C-Section Anesthesia Spinal

Spinal anesthesia is the most common anesthesia used for c-sections. It is quickly administered, works well, and is extremely safe. Most scheduled c-sections are done using spinal anesthesia. C-sections are often scheduled for women who have had previous c-sections and in situations when the baby is breech. Other types of anesthesia for a c-section include epidural and general anesthesia.

The Spinal anesthesia is placed in the patients back by the anesthesiologist  after she is in the operating room. The small spinal needle is placed through the back into the thecal sac where the spinal fluid is but below the level of the spinal chord. Medicine is then injected and the needle is removed. A mixture of anesthetic as well as pain relieving medication is usually used.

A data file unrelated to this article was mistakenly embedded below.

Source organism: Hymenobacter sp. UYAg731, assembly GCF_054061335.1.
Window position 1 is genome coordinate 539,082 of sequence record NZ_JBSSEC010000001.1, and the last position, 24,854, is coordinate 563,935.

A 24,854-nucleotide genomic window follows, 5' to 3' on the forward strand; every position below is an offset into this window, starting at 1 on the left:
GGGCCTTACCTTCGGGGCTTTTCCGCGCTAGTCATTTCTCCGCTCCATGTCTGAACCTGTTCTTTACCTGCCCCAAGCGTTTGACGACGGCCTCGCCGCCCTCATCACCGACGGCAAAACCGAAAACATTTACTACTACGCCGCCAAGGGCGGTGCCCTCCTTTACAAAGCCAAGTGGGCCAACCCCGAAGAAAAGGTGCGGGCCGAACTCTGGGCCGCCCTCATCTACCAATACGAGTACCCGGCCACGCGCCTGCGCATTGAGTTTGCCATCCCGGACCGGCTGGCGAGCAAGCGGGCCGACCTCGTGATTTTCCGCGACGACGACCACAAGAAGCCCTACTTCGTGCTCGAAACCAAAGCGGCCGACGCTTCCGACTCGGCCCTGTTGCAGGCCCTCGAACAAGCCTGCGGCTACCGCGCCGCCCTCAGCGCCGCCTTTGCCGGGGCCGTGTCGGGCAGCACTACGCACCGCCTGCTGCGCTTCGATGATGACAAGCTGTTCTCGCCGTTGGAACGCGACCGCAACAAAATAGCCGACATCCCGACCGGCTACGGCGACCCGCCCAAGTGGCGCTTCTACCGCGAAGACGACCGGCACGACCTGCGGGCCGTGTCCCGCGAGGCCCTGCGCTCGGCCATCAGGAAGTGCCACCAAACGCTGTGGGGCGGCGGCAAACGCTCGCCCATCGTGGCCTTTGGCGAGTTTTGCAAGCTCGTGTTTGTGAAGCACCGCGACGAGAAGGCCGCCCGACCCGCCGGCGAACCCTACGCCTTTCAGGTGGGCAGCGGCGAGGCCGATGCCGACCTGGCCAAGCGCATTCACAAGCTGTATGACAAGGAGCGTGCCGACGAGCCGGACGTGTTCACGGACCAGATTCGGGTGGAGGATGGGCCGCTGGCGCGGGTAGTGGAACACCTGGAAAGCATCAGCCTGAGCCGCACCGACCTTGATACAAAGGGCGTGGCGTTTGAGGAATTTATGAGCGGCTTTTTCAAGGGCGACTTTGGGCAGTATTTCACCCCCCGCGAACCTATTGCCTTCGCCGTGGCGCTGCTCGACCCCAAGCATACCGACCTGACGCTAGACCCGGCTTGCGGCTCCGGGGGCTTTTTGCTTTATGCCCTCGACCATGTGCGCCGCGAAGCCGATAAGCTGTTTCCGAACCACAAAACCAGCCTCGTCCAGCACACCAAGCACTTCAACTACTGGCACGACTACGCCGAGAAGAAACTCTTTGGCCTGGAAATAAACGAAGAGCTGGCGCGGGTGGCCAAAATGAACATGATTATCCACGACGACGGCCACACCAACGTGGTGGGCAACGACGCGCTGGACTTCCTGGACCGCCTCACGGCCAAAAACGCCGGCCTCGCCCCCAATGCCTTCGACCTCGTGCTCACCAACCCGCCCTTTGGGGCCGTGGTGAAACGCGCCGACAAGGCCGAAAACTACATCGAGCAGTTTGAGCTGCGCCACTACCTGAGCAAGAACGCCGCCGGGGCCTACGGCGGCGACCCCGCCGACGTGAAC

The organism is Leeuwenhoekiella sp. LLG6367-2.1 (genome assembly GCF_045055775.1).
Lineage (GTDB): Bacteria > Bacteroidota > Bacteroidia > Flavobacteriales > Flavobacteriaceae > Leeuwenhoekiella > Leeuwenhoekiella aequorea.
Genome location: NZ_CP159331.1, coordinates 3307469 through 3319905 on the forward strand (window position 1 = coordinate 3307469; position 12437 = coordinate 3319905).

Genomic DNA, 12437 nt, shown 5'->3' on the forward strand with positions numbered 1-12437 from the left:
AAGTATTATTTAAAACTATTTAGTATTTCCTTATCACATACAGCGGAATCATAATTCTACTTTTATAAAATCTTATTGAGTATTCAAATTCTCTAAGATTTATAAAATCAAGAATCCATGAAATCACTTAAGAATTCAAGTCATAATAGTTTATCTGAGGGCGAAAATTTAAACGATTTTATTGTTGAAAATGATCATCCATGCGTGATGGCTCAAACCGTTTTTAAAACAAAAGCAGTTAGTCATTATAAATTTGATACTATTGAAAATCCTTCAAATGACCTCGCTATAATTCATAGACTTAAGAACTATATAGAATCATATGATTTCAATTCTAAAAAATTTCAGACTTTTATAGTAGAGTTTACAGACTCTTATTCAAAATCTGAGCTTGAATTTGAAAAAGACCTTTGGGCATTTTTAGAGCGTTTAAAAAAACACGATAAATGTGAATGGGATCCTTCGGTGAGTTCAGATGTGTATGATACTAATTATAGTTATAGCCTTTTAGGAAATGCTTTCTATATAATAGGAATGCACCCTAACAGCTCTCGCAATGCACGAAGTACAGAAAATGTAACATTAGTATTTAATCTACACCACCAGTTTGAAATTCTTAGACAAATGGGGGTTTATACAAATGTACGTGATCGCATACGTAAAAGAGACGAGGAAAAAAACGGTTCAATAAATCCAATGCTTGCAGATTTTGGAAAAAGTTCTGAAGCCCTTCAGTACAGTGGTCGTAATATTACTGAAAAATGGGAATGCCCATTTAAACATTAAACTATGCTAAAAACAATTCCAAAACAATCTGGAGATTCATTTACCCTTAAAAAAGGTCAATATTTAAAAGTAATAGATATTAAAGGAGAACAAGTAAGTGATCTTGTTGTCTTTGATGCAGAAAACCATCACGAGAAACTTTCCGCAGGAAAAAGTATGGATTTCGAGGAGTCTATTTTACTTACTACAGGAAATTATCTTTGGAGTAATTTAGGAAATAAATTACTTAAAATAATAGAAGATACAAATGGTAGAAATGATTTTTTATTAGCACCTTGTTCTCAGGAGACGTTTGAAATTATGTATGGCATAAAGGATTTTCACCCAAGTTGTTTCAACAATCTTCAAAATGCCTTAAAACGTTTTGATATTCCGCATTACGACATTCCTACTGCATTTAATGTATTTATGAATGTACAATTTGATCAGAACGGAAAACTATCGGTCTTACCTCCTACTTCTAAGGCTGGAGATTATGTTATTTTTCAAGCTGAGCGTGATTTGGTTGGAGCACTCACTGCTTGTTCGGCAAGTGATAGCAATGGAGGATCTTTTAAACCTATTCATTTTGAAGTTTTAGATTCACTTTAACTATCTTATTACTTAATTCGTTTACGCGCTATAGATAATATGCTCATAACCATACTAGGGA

The spinal anesthesia will produce numbness from the toes to below the breasts. This will keep the patient from experiencing pain during the surgery. There will be a sensation of being touched and some pulling and tugging. This tends to be greatest when the baby is being delivered. This should not hurt.

The numbing part of the spinal should be gone in about 1-2 hours after surgery. A long acting pain medication is often given with the spinal. This can help decrease the pain of recovery from surgery for about the first 24 hours. A urinary catheter is kept in place for the first day after the c-section with a spinal anesthetic.

Spinal anesthesia is very safe for both the mother and the baby. Complications are rare. About 1% of women may get a headache after a c-section with a spinal. Headaches caused by spinal anesthesia are called “spinal headaches” and can be easily treated.